Day T(errific)

I found out that yesterday’s school day was very different from a typical school day. Maybe you’re thinking, “I knew it! No class could be that self-driven and that good for two days in a row.” If those are the thoughts running across your mind, I’m going to squash that feeling of self-satisfaction and triumph right now. They are working together on maths as I type and once again, as I circulated the classroom, they completely ignored me and kept on their work only stopping when I asked them to in order to explain exactly what they were doing and why they were doing it.

No, today is different in what they are learning. And the fact that there’s been no assembly for a school-wide dance competition.

Anyway, apparently MBIS runs on a 6 day schedule from Day 0 – Day 5. On Day 0, students don’t have specials, and instead have school-wide administration assemblies or other school-wide activities. Or, they replace Day 0, as they did yesterday, with Day T–Day Talent.

Before I explain Day T, it’s probably helpful to see what a day of normal curriculum is like. In New Zealand at the intermediate school (aka. middle school) level, teachers each have one class which they instruct in reading, writing, maths, science, IT., visual language (media literacy), health, and PE. They tehn take an additional responsibility for a subject that students rotate outside of their usual class for: a foreign language, Te Reo, creativity & innovation, financial literacy–important skills that often fall outside of the government’s curriculum.

Day T, though, is special. On Day T teachers teach their talents and passions. This ranges from novel writing to holiday baking to beach volleyball to robotics and beyond. The students sign up for their Day T classes at the beginning of the term, and then go about them.

Day T came about from the invitational learning theory as well as the principal’s philosophy that by encouraging people and incorporating their interests into school, teachers and students can come to truly love being at school and feel like it is a place where they thrive. By all accounts the program has been so incredibly successful at building relationships & helping students discover and develop their passions.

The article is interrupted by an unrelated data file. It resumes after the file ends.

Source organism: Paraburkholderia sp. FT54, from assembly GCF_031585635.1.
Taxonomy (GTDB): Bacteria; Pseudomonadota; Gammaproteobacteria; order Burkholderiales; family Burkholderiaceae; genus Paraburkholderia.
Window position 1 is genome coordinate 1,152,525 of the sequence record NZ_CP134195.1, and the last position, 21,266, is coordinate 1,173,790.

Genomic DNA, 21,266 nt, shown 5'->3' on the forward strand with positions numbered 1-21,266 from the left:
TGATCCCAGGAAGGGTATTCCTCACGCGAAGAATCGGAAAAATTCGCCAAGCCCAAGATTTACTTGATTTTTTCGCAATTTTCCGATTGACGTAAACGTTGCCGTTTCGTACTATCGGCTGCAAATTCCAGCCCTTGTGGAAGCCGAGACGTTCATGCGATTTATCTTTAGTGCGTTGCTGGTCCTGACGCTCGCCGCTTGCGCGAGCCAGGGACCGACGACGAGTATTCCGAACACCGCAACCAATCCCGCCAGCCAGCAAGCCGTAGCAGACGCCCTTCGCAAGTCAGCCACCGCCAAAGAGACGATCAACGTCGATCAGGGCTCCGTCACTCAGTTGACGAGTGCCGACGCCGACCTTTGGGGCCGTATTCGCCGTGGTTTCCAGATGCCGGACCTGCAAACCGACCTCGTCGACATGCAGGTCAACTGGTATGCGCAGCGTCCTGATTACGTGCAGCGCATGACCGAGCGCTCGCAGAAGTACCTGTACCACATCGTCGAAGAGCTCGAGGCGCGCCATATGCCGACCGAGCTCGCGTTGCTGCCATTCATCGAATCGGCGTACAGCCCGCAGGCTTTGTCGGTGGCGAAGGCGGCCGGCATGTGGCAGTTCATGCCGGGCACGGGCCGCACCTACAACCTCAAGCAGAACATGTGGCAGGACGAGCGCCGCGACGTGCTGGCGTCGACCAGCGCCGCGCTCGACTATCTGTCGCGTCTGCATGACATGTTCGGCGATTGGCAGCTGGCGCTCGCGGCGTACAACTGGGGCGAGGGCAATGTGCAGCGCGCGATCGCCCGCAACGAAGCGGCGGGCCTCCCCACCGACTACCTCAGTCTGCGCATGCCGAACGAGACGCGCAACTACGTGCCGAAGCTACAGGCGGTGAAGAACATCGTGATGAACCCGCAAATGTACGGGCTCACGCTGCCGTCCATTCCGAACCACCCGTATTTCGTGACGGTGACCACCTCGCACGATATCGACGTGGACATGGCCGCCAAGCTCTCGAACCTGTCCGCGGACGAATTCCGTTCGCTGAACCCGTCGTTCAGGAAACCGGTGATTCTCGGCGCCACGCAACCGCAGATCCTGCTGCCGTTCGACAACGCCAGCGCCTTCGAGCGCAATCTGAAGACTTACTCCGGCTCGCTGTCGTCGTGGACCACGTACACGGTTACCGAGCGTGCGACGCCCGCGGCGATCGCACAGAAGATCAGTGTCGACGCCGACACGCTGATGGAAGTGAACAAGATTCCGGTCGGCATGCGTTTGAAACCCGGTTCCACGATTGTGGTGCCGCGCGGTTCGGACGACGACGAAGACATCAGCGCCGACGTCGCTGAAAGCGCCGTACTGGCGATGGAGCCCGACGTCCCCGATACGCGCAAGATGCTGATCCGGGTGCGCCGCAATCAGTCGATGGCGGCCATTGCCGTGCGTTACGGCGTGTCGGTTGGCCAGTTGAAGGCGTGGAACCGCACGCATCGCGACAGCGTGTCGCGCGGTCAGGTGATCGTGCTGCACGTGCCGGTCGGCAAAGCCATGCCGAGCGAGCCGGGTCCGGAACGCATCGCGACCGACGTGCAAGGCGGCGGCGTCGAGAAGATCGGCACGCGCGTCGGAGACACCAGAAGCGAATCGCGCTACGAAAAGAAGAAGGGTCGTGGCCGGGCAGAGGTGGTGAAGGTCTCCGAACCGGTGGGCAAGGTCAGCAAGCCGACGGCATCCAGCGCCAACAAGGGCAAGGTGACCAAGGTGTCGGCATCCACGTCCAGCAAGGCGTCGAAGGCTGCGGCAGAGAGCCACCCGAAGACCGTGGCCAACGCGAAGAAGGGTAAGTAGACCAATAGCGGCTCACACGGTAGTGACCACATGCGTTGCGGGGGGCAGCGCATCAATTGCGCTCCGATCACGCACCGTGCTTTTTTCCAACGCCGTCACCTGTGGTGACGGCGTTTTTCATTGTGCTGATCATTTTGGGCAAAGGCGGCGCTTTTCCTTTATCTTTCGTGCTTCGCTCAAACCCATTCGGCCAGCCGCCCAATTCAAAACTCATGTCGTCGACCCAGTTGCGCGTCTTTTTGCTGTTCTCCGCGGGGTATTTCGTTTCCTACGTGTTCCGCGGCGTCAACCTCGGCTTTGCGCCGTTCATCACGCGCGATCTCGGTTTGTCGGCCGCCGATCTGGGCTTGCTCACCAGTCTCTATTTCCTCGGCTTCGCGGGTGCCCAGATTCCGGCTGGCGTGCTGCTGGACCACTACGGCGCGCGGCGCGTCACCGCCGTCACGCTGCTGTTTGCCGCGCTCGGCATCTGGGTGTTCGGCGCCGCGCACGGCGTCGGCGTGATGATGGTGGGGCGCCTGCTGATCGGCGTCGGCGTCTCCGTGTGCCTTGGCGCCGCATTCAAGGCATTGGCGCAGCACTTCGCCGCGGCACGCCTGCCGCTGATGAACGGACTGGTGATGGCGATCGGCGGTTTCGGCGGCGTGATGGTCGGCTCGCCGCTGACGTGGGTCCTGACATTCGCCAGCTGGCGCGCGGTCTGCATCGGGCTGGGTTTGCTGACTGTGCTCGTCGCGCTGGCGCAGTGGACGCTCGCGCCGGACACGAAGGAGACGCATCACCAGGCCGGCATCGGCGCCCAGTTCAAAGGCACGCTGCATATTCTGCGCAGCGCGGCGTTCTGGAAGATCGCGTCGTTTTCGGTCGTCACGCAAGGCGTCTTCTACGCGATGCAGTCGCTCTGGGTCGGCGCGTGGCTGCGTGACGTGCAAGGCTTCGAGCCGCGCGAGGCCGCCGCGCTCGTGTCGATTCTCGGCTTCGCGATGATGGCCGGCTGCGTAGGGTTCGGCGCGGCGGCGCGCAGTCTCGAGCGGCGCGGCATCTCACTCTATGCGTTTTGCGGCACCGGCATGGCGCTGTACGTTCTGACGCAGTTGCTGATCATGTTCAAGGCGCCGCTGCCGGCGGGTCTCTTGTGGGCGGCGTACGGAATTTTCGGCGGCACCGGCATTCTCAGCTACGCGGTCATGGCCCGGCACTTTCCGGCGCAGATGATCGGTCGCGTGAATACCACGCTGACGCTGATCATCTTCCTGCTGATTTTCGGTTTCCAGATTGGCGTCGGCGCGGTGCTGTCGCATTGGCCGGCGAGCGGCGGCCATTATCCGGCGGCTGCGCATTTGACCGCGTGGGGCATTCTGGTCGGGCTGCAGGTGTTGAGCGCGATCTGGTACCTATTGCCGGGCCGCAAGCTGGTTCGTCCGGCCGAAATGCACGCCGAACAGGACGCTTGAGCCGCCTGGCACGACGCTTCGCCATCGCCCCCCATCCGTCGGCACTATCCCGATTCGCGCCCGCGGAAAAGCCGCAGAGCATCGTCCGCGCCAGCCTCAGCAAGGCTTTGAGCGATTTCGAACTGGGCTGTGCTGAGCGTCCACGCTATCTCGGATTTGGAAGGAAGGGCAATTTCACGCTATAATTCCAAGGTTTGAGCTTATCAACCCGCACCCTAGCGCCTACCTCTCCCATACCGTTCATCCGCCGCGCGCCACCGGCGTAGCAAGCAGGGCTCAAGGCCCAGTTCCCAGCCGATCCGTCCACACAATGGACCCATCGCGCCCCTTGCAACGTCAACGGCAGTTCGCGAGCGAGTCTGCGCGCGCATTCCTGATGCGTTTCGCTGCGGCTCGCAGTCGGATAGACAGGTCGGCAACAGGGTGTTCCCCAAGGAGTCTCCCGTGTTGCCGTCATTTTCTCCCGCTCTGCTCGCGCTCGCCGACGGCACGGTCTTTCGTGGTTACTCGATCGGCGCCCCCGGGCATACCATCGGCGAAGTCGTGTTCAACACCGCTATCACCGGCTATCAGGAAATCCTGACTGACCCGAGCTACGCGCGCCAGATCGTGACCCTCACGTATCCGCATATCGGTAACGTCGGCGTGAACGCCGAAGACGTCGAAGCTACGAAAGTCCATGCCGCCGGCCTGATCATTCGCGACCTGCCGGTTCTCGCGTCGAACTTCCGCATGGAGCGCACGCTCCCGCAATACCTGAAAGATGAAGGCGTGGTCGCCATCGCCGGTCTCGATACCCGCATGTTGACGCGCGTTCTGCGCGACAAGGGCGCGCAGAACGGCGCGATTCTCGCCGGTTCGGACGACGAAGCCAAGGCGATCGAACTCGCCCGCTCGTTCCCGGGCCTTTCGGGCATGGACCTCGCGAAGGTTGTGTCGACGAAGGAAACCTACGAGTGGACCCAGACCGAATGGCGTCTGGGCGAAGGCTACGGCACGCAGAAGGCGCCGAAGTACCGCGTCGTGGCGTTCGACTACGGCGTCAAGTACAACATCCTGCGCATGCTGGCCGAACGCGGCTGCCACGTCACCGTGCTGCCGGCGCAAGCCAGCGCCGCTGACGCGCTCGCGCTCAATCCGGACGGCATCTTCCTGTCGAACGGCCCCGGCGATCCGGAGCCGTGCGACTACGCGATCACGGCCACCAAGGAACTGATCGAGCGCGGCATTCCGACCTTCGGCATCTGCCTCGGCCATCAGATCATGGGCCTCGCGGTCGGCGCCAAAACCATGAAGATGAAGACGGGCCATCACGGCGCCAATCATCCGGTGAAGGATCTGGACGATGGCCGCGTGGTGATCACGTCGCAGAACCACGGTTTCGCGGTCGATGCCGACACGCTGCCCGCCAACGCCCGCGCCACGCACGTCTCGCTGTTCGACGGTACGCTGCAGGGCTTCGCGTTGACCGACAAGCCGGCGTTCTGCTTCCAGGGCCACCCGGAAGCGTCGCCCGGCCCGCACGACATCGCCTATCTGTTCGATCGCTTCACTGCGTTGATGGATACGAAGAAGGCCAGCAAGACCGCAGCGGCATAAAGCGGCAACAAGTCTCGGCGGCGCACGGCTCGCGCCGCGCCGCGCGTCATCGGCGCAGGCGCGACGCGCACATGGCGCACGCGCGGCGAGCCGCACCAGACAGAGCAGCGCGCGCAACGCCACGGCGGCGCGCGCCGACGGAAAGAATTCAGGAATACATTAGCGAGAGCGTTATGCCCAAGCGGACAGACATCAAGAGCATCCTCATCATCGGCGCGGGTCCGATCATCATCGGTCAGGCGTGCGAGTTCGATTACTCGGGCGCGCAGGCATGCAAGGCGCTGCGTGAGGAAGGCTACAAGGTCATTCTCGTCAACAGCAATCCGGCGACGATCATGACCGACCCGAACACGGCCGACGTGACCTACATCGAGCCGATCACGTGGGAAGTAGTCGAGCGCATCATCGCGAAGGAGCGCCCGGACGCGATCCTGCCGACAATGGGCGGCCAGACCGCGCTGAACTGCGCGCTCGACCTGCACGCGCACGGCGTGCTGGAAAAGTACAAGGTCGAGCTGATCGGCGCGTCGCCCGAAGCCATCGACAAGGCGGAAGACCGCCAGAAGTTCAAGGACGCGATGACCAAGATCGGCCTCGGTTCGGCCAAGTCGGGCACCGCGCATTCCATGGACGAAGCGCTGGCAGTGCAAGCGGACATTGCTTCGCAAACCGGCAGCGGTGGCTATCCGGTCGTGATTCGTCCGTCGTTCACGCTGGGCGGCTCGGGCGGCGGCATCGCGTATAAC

While such a day may be condemned as a waste of time and in no way beneficial to the students’ future–after all, don’t extracurriculars do the same thing as Day T and not waste valuable instructional time?–incorporating Day T into the normal class rotation legitimizes the pursuit of these different passions and invigorates teachers and students alike.

I think of Day T as similar to the Gen-Ed requirement in college. Maybe you won’t directly be making pottery in your future profession, but you can take the patience and the ability to look at something in a new way that you learned from the activity and that transcends all fields. Plus, who knows, maybe you discover that while you enjoy chemistry, your true calling is pottery.

In addition to learning new skills and interests, Day T also works to humanize teaching by letting students into the teacher’s life and seeing what they are passionate about and why. Humanizing teaching is an absolutely essential part of connecting and building a rapport with students.

But one of the most interesting applications of the “Day T Theory” as I will call it, actually comes from a different school–the only other one in the area to do something similar to Day T. This school incorporates a “Day T hour” at the end of each day. Once again it is required–students don’t get to leave before Hour T–and it it incorporates interests that fall outside of the typical curriculum. What is different about it–aside from the fact that it is an hour every day as opposed to a complete school day every 6th day–is that some of the older students are able to submit full unit plans as a type of proposal for a course to teach during that hour. Yep. They have taken student as teacher to a whole new level. I think this idea is brilliant because it truly gives students agency within their learning and a sense of ownership of their education. It also shows that school is interested in benefitting them, so if students ever complain that they don’t learn anything important in school, they can be prompted to create and teach a class which teaches their peers something important.

I think Day T / Hour T may be something that I will shape and work to incorporate within my own classroom as a means of letting my students see into more of my interests and also share theirs so we can all be seen as teachers and learners.

 

 

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One thought on “Day T(errific)

  1. We have tried a T-hour at my middle school, though it only met once a week. We are currently doing something similar in the elementary school. It is more successful at the elementary level because special area teachers are the one’s running it. At the middle school level the regular classroom teachers could not get behind it.

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